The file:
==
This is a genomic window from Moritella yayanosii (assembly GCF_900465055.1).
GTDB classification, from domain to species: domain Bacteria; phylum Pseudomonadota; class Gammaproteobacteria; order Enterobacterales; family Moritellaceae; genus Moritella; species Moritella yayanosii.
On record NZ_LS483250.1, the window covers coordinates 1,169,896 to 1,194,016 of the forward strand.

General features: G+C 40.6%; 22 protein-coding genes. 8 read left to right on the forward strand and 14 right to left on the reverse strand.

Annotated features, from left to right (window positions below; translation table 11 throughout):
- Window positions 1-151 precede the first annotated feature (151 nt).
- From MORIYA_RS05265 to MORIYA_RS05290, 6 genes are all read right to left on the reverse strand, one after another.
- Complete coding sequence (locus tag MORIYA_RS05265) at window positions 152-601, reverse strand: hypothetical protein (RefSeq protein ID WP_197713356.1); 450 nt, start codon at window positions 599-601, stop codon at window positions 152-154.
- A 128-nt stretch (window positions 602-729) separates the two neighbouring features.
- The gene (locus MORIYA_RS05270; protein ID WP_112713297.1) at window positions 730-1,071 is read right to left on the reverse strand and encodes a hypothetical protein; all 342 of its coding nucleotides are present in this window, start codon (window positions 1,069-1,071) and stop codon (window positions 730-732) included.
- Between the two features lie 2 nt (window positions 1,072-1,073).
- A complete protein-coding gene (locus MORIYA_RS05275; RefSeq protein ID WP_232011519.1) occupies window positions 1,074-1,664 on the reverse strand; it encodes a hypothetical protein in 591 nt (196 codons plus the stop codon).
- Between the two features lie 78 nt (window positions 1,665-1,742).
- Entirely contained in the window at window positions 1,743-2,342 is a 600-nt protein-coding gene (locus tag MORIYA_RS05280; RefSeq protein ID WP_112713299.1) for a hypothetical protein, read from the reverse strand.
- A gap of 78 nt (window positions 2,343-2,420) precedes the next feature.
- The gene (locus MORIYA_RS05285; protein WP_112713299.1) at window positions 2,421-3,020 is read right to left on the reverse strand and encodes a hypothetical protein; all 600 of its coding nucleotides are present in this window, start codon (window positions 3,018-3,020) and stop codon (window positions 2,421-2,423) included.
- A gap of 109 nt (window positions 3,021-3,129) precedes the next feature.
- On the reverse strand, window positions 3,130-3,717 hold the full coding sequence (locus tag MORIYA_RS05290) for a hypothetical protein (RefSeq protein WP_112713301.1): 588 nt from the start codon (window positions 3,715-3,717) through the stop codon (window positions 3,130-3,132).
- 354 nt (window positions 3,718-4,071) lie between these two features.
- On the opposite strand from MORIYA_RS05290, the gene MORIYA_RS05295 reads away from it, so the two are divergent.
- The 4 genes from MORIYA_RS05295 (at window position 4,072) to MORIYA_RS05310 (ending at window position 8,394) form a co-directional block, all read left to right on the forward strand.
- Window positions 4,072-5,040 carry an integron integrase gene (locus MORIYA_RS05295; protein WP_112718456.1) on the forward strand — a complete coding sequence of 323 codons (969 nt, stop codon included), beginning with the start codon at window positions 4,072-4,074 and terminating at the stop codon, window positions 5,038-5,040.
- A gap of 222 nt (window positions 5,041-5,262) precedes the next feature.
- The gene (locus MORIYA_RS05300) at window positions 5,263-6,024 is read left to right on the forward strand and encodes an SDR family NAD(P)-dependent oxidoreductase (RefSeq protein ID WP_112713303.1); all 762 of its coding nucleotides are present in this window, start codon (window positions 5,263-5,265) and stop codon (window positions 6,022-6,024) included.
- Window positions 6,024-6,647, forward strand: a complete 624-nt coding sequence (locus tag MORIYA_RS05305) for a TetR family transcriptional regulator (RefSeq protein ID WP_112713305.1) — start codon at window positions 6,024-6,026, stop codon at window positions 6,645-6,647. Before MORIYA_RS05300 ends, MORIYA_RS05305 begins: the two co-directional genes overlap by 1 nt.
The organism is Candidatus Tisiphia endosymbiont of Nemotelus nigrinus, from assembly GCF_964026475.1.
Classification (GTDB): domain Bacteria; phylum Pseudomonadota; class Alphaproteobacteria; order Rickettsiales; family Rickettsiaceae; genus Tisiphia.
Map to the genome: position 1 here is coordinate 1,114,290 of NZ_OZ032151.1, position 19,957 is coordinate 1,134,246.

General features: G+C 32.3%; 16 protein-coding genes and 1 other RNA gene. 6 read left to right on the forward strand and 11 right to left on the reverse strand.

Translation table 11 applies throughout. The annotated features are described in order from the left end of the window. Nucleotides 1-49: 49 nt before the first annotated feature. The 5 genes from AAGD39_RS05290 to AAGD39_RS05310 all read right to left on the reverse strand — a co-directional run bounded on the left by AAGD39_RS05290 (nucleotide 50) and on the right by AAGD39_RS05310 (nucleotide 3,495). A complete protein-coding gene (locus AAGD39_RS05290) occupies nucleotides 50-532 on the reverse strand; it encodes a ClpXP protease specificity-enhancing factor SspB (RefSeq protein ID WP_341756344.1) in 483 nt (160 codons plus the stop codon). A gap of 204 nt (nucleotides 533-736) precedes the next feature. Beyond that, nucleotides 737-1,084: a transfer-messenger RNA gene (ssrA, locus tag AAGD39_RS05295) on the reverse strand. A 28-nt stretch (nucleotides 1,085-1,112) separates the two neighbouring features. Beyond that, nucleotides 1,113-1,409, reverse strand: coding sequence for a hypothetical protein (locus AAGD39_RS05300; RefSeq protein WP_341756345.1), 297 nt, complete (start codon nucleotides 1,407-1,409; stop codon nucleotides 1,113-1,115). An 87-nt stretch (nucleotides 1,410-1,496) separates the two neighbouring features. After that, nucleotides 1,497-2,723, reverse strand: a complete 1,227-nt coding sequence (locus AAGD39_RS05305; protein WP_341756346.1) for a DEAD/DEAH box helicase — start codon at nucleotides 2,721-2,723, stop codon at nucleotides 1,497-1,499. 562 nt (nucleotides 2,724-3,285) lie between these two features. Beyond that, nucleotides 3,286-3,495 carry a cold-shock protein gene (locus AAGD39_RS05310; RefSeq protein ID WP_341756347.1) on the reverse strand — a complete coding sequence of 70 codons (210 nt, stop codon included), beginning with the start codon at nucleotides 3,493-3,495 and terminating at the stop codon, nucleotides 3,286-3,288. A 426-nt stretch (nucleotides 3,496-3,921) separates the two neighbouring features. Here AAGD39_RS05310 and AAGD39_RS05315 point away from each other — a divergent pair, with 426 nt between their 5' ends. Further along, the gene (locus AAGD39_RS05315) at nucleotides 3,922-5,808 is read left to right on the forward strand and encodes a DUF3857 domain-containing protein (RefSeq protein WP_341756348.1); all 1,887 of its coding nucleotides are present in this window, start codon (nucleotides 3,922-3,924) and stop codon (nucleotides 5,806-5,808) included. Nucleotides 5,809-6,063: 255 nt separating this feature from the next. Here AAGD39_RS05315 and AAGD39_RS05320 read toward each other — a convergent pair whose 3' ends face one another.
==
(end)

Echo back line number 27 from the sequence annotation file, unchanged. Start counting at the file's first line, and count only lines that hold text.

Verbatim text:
Classification (GTDB): domain Bacteria; phylum Pseudomonadota; class Alphaproteobacteria; order Rickettsiales; family Rickettsiaceae; genus Tisiphia.